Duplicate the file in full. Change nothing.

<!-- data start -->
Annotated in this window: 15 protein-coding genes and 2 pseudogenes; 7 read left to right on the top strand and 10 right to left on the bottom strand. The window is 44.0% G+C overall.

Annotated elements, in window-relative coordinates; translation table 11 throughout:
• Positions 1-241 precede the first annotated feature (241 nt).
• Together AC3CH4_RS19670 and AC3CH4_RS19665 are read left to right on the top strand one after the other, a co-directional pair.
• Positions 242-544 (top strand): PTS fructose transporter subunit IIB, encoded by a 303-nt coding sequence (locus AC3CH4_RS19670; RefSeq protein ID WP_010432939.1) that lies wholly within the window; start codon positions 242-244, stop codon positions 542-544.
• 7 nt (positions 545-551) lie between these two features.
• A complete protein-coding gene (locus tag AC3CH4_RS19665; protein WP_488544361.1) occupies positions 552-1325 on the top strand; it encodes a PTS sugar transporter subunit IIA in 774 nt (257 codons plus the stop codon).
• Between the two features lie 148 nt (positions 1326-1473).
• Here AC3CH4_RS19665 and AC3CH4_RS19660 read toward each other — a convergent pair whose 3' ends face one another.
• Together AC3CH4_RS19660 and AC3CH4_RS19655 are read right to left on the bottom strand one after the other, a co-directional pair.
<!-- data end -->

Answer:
Annotated in this window: 15 protein-coding genes and 2 pseudogenes; 7 read left to right on the top strand and 10 right to left on the bottom strand. The window is 44.0% G+C overall.

Annotated elements, in window-relative coordinates; translation table 11 throughout:
• Positions 1-241 precede the first annotated feature (241 nt).
• Together AC3CH4_RS19670 and AC3CH4_RS19665 are read left to right on the top strand one after the other, a co-directional pair.
• Positions 242-544 (top strand): PTS fructose transporter subunit IIB, encoded by a 303-nt coding sequence (locus AC3CH4_RS19670; RefSeq protein ID WP_010432939.1) that lies wholly within the window; start codon positions 242-244, stop codon positions 542-544.
• 7 nt (positions 545-551) lie between these two features.
• A complete protein-coding gene (locus tag AC3CH4_RS19665; protein WP_488544361.1) occupies positions 552-1325 on the top strand; it encodes a PTS sugar transporter subunit IIA in 774 nt (257 codons plus the stop codon).
• Between the two features lie 148 nt (positions 1326-1473).
• Here AC3CH4_RS19665 and AC3CH4_RS19660 read toward each other — a convergent pair whose 3' ends face one another.
• Together AC3CH4_RS19660 and AC3CH4_RS19655 are read right to left on the bottom strand one after the other, a co-directional pair.